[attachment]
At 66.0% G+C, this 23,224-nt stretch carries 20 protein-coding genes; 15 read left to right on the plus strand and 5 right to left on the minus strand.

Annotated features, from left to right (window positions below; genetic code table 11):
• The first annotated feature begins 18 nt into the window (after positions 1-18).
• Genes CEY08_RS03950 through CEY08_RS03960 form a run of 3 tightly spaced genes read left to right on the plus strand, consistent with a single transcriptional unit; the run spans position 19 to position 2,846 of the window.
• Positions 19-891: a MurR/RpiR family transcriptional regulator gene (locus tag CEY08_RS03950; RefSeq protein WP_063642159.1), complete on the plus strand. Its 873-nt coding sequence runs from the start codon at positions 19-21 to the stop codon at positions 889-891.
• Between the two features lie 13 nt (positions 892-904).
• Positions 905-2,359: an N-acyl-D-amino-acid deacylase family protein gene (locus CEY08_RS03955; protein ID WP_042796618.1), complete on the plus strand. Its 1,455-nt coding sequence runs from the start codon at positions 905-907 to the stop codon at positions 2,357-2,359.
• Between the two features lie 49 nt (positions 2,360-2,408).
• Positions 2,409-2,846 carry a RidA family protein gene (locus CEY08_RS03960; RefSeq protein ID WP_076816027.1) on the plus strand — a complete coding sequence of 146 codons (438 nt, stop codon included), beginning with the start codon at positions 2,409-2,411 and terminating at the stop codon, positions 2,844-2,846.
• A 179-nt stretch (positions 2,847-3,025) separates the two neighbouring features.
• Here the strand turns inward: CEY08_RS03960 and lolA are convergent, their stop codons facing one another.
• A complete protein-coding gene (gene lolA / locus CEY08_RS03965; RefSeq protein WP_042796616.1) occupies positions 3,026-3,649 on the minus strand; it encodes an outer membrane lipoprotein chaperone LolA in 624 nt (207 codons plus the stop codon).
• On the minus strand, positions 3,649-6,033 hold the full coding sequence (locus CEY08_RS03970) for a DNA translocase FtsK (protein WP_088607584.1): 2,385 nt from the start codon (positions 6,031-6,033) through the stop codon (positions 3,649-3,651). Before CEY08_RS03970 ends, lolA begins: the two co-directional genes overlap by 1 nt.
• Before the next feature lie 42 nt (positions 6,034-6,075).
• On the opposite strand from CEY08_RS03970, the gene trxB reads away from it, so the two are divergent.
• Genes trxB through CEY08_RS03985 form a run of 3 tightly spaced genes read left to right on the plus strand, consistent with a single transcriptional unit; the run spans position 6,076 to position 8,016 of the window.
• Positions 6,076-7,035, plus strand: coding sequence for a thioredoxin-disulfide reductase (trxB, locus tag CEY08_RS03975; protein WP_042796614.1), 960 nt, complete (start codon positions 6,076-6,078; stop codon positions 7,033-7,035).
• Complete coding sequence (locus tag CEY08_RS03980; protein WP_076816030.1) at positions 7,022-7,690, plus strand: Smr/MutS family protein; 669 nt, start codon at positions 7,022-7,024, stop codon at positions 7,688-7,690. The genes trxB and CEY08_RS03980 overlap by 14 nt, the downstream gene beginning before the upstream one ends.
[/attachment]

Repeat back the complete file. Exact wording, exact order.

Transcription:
At 66.0% G+C, this 23,224-nt stretch carries 20 protein-coding genes; 15 read left to right on the plus strand and 5 right to left on the minus strand.

Annotated features, from left to right (window positions below; genetic code table 11):
• The first annotated feature begins 18 nt into the window (after positions 1-18).
• Genes CEY08_RS03950 through CEY08_RS03960 form a run of 3 tightly spaced genes read left to right on the plus strand, consistent with a single transcriptional unit; the run spans position 19 to position 2,846 of the window.
• Positions 19-891: a MurR/RpiR family transcriptional regulator gene (locus tag CEY08_RS03950; RefSeq protein WP_063642159.1), complete on the plus strand. Its 873-nt coding sequence runs from the start codon at positions 19-21 to the stop codon at positions 889-891.
• Between the two features lie 13 nt (positions 892-904).
• Positions 905-2,359: an N-acyl-D-amino-acid deacylase family protein gene (locus CEY08_RS03955; protein ID WP_042796618.1), complete on the plus strand. Its 1,455-nt coding sequence runs from the start codon at positions 905-907 to the stop codon at positions 2,357-2,359.
• Between the two features lie 49 nt (positions 2,360-2,408).
• Positions 2,409-2,846 carry a RidA family protein gene (locus CEY08_RS03960; RefSeq protein ID WP_076816027.1) on the plus strand — a complete coding sequence of 146 codons (438 nt, stop codon included), beginning with the start codon at positions 2,409-2,411 and terminating at the stop codon, positions 2,844-2,846.
• A 179-nt stretch (positions 2,847-3,025) separates the two neighbouring features.
• Here the strand turns inward: CEY08_RS03960 and lolA are convergent, their stop codons facing one another.
• A complete protein-coding gene (gene lolA / locus CEY08_RS03965; RefSeq protein WP_042796616.1) occupies positions 3,026-3,649 on the minus strand; it encodes an outer membrane lipoprotein chaperone LolA in 624 nt (207 codons plus the stop codon).
• On the minus strand, positions 3,649-6,033 hold the full coding sequence (locus CEY08_RS03970) for a DNA translocase FtsK (protein WP_088607584.1): 2,385 nt from the start codon (positions 6,031-6,033) through the stop codon (positions 3,649-3,651). Before CEY08_RS03970 ends, lolA begins: the two co-directional genes overlap by 1 nt.
• Before the next feature lie 42 nt (positions 6,034-6,075).
• On the opposite strand from CEY08_RS03970, the gene trxB reads away from it, so the two are divergent.
• Genes trxB through CEY08_RS03985 form a run of 3 tightly spaced genes read left to right on the plus strand, consistent with a single transcriptional unit; the run spans position 6,076 to position 8,016 of the window.
• Positions 6,076-7,035, plus strand: coding sequence for a thioredoxin-disulfide reductase (trxB, locus tag CEY08_RS03975; protein WP_042796614.1), 960 nt, complete (start codon positions 6,076-6,078; stop codon positions 7,033-7,035).
• Complete coding sequence (locus tag CEY08_RS03980; protein WP_076816030.1) at positions 7,022-7,690, plus strand: Smr/MutS family protein; 669 nt, start codon at positions 7,022-7,024, stop codon at positions 7,688-7,690. The genes trxB and CEY08_RS03980 overlap by 14 nt, the downstream gene beginning before the upstream one ends.